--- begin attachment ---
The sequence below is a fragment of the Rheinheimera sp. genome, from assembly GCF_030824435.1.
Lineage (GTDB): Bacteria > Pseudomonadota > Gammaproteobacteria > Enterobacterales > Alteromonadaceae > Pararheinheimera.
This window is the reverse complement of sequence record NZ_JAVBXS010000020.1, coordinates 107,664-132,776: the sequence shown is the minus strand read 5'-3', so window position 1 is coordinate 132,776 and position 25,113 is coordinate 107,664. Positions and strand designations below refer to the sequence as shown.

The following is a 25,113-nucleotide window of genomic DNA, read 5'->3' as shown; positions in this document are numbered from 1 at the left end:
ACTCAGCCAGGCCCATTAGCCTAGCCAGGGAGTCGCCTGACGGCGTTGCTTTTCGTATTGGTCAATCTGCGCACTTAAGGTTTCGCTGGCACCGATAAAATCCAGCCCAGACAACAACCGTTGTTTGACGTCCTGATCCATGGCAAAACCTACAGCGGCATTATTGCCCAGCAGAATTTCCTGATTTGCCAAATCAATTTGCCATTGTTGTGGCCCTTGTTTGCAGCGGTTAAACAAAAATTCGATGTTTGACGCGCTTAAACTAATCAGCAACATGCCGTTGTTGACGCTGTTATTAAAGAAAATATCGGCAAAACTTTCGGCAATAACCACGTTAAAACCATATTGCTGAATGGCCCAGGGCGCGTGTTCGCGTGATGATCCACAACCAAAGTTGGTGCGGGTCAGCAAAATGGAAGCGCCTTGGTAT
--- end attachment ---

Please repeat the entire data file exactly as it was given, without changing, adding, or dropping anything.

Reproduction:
The sequence below is a fragment of the Rheinheimera sp. genome, from assembly GCF_030824435.1.
Lineage (GTDB): Bacteria > Pseudomonadota > Gammaproteobacteria > Enterobacterales > Alteromonadaceae > Pararheinheimera.
This window is the reverse complement of sequence record NZ_JAVBXS010000020.1, coordinates 107,664-132,776: the sequence shown is the minus strand read 5'-3', so window position 1 is coordinate 132,776 and position 25,113 is coordinate 107,664. Positions and strand designations below refer to the sequence as shown.

The following is a 25,113-nucleotide window of genomic DNA, read 5'->3' as shown; positions in this document are numbered from 1 at the left end:
ACTCAGCCAGGCCCATTAGCCTAGCCAGGGAGTCGCCTGACGGCGTTGCTTTTCGTATTGGTCAATCTGCGCACTTAAGGTTTCGCTGGCACCGATAAAATCCAGCCCAGACAACAACCGTTGTTTGACGTCCTGATCCATGGCAAAACCTACAGCGGCATTATTGCCCAGCAGAATTTCCTGATTTGCCAAATCAATTTGCCATTGTTGTGGCCCTTGTTTGCAGCGGTTAAACAAAAATTCGATGTTTGACGCGCTTAAACTAATCAGCAACATGCCGTTGTTGACGCTGTTATTAAAGAAAATATCGGCAAAACTTTCGGCAATAACCACGTTAAAACCATATTGCTGAATGGCCCAGGGCGCGTGTTCGCGTGATGATCCACAACCAAAGTTGGTGCGGGTCAGCAAAATGGAAGCGCCTTGGTAT